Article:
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Letters to the editor

editor@vaildaily.com

for affluenza

Here we are upon another holiday season again. Better warm up the credit cards, work an extra job, increase the trash service for everything you’re gonna toss out, and get some bigger clothes for that extra insulation layer: Eggnog, anyone?

From Thanksgiving to New Year’s Day the average American gains 14 pounds. During the same time period, one million extra tons of trash are generated each week in the United States – a total of five million extra tons per season.

In Eagle County we send enough trash to the landfill each year to fill 40-yard dumpsters lined up end-to-end stretching from Vail to the Utah border.

This year, according to the American Express Retail Index, the average consumer is expected to spend $1,073 on holiday gifts – an average payoff time of four months with credit cards.

But the Center for a New American Dream found that 70 percent of Americans would welcome less emphasis on gift giving and spending, and 82 percent would rather receive a photo album full of fond memories than a store-bought gift. Of those polled, 76 percent said that excessive marketing to kids is taking the joy and meaning out of the holiday season – but even so, a third of the parents surveyed said they were working more hours to earn extra money for holiday spending.

According to “Affluenza,” by David Wann (affluenza: n. – a painful, contagious, socially transmitted condition of overload, debt, anxiety and waste resulting from the dogged pursuit of more), in each of the past four years more Americans declared personal bankruptcy than graduated from college.

We have twice as many shopping centers as high schools. We now work more hours annually than do the citizens of any other industrial country, including Japan.

Though we comprise only 4.7 percent of the earth’s people, we consume 25 percent of its resources and generate 30 percent of human-caused greenhouse gases. Since 1950, Americans have consumed more resources that all humans who ever lived on the earth before combined.

We’ve been marketed into this notion that we need to spend more money to achieve some spoon-fed vision of happiness. We spend more money on watches, jewelry, and shoes ($80 billion) than we do on higher education ($65 billion). The average American parent spends six hours per week shopping and only 40 minutes playing with their children. We live in affluence unimaginable in many countries around the world, yet we can’t seem to save money: our savings rate hovers around zero percent, even dropping below that from time to time. Comparatively, impoverished workers in China, India, and Pakistan save a quarter of their incomes.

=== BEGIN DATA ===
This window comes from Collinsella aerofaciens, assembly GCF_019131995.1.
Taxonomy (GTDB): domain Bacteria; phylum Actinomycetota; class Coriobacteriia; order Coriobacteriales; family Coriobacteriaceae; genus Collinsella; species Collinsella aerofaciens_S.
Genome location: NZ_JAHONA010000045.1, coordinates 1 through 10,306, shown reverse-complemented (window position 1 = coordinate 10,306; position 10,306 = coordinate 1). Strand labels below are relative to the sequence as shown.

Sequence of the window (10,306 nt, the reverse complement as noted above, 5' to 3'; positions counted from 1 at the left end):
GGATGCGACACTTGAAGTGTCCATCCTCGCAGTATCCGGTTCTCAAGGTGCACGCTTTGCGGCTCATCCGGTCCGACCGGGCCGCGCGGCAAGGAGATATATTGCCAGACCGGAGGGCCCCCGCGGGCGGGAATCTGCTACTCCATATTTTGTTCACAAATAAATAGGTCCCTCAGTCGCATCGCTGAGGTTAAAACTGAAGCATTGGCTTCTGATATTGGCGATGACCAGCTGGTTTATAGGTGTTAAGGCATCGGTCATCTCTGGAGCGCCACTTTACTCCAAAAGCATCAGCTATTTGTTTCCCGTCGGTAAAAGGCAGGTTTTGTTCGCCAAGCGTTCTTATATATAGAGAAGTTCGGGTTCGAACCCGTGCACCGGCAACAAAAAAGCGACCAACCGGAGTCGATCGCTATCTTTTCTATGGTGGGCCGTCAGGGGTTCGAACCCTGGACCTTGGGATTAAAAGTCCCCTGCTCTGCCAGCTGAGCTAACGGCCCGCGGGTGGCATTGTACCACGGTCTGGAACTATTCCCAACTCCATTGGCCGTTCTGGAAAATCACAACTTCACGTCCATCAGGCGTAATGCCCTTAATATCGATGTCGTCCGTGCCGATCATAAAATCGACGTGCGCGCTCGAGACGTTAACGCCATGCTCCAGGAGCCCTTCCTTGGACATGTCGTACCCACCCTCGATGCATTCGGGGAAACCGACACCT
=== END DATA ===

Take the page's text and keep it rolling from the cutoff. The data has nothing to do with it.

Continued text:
Christmas is a great time of year to celebrate giving and sharing between friends and relatives. Most of us suffer from possession overload (what you own owns you) already. Somewhere in keeping up with the Joneses and our overconsumption epidemic, we’ve lost the simple enjoyment of non-material goods.

Here are some ways you can simplify the holiday season and escape from hypercommercialism while reducing environmental impacts and unnecessary spending:

n Seek out gifts that are durable: Quality, reusable items that will be used for many seasons to come will not only make a better gift, but it won’t end up in the landfill a month later.

n Find gifts that provide a solid use to the recipient. Many frivolous gifts don’t stick around for long. An item that’s used every day provides much more value than something that sits in the attic.

n Give consumable gifts: concert/game/theater tickets, gym memberships, dinner certificates, wine-of-the-month membership.

n Give gifts of time, which is more valuable than money. Offer dinner and a movie with a friend or relative, or planned activities together. Take the recipient on a hike somewhere they’ve never been.

n Give labor-related gifts: a full house-clean, weatherize/insulate their home, install a set of shelves, baby-sit the kids, etc.

n Seek out gifts that are minimally packaged, don’t require batteries, are recyclable or made from recycled materials, and are locally made.

n If you’re shopping on-line, buy from companies using biodegradable packing material.

n Give a gift that will help the recipient save energy, for example: insulating window shades, compact fluorescent bulbs, low-flow showerheads, a water heater insulator, a a solar hot water system. While some of these gifts may not be too exciting, “It’s the gift that keeps on givin’ year round, Clark.” http://Www.gaiam.com and http://www.jademountain.com have various energy-saving/eco-friendly gifts.

n Donate to a non-profit cause in the recipient’s name that they’d be interested in.

n Send electronic Christmas cards: http://www.Care2.com, http://www.greetsomeone.com, http://www.bluemountain.com or just create your own and send via email.

n Wrap items in reusable festive fabric rather than paper. Reuse ribbon or use old ties as ribbon that can be reused (or worn). http://www.echobag.com, http://www.giftbagsplus.com sell reusable cloth gift bags. Or, reuse newspaper, magazines, and paper bags as wrapping.

n Don’t buy junk! We can’t afford it …

Adam Palmer

Director

Eagle Valley

Alliance for Sustainability


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